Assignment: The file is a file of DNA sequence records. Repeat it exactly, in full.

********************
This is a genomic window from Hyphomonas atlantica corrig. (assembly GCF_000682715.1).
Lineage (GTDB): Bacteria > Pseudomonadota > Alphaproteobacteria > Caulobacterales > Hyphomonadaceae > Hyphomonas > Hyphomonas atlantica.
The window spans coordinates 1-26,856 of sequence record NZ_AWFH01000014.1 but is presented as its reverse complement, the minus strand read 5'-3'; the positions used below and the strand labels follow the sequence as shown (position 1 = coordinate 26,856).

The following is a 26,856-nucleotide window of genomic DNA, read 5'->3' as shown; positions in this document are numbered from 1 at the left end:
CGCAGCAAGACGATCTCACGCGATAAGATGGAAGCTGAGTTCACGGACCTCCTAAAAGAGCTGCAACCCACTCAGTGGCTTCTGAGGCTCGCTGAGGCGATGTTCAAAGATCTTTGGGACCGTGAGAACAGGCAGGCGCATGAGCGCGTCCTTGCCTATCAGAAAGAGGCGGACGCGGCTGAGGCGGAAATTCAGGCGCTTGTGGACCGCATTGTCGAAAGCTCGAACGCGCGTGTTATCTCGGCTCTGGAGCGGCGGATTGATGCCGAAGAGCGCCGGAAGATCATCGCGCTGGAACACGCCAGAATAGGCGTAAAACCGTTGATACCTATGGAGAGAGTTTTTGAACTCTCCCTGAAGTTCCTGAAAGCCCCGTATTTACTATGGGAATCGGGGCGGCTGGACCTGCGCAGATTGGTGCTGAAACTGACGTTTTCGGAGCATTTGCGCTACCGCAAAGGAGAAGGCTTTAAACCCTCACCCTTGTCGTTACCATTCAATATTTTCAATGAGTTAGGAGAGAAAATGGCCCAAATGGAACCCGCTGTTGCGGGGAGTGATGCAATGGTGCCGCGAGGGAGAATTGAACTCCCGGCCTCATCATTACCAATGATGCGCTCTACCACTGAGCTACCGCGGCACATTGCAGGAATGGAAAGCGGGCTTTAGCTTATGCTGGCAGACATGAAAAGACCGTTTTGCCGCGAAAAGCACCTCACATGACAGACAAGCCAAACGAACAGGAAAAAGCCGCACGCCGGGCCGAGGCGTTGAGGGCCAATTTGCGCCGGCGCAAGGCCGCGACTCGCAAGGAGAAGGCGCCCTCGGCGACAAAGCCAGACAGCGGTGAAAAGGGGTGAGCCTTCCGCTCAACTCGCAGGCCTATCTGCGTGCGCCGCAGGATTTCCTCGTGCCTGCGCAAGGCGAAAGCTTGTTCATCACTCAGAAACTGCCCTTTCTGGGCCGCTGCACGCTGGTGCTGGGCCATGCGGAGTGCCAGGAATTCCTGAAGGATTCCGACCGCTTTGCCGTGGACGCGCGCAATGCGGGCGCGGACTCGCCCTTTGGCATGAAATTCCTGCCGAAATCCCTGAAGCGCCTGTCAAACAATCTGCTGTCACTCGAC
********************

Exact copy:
This is a genomic window from Hyphomonas atlantica corrig. (assembly GCF_000682715.1).
Lineage (GTDB): Bacteria > Pseudomonadota > Alphaproteobacteria > Caulobacterales > Hyphomonadaceae > Hyphomonas > Hyphomonas atlantica.
The window spans coordinates 1-26,856 of sequence record NZ_AWFH01000014.1 but is presented as its reverse complement, the minus strand read 5'-3'; the positions used below and the strand labels follow the sequence as shown (position 1 = coordinate 26,856).

The following is a 26,856-nucleotide window of genomic DNA, read 5'->3' as shown; positions in this document are numbered from 1 at the left end:
CGCAGCAAGACGATCTCACGCGATAAGATGGAAGCTGAGTTCACGGACCTCCTAAAAGAGCTGCAACCCACTCAGTGGCTTCTGAGGCTCGCTGAGGCGATGTTCAAAGATCTTTGGGACCGTGAGAACAGGCAGGCGCATGAGCGCGTCCTTGCCTATCAGAAAGAGGCGGACGCGGCTGAGGCGGAAATTCAGGCGCTTGTGGACCGCATTGTCGAAAGCTCGAACGCGCGTGTTATCTCGGCTCTGGAGCGGCGGATTGATGCCGAAGAGCGCCGGAAGATCATCGCGCTGGAACACGCCAGAATAGGCGTAAAACCGTTGATACCTATGGAGAGAGTTTTTGAACTCTCCCTGAAGTTCCTGAAAGCCCCGTATTTACTATGGGAATCGGGGCGGCTGGACCTGCGCAGATTGGTGCTGAAACTGACGTTTTCGGAGCATTTGCGCTACCGCAAAGGAGAAGGCTTTAAACCCTCACCCTTGTCGTTACCATTCAATATTTTCAATGAGTTAGGAGAGAAAATGGCCCAAATGGAACCCGCTGTTGCGGGGAGTGATGCAATGGTGCCGCGAGGGAGAATTGAACTCCCGGCCTCATCATTACCAATGATGCGCTCTACCACTGAGCTACCGCGGCACATTGCAGGAATGGAAAGCGGGCTTTAGCTTATGCTGGCAGACATGAAAAGACCGTTTTGCCGCGAAAAGCACCTCACATGACAGACAAGCCAAACGAACAGGAAAAAGCCGCACGCCGGGCCGAGGCGTTGAGGGCCAATTTGCGCCGGCGCAAGGCCGCGACTCGCAAGGAGAAGGCGCCCTCGGCGACAAAGCCAGACAGCGGTGAAAAGGGGTGAGCCTTCCGCTCAACTCGCAGGCCTATCTGCGTGCGCCGCAGGATTTCCTCGTGCCTGCGCAAGGCGAAAGCTTGTTCATCACTCAGAAACTGCCCTTTCTGGGCCGCTGCACGCTGGTGCTGGGCCATGCGGAGTGCCAGGAATTCCTGAAGGATTCCGACCGCTTTGCCGTGGACGCGCGCAATGCGGGCGCGGACTCGCCCTTTGGCATGAAATTCCTGCCGAAATCCCTGAAGCGCCTGTCAAACAATCTGCTGTCACTCGAC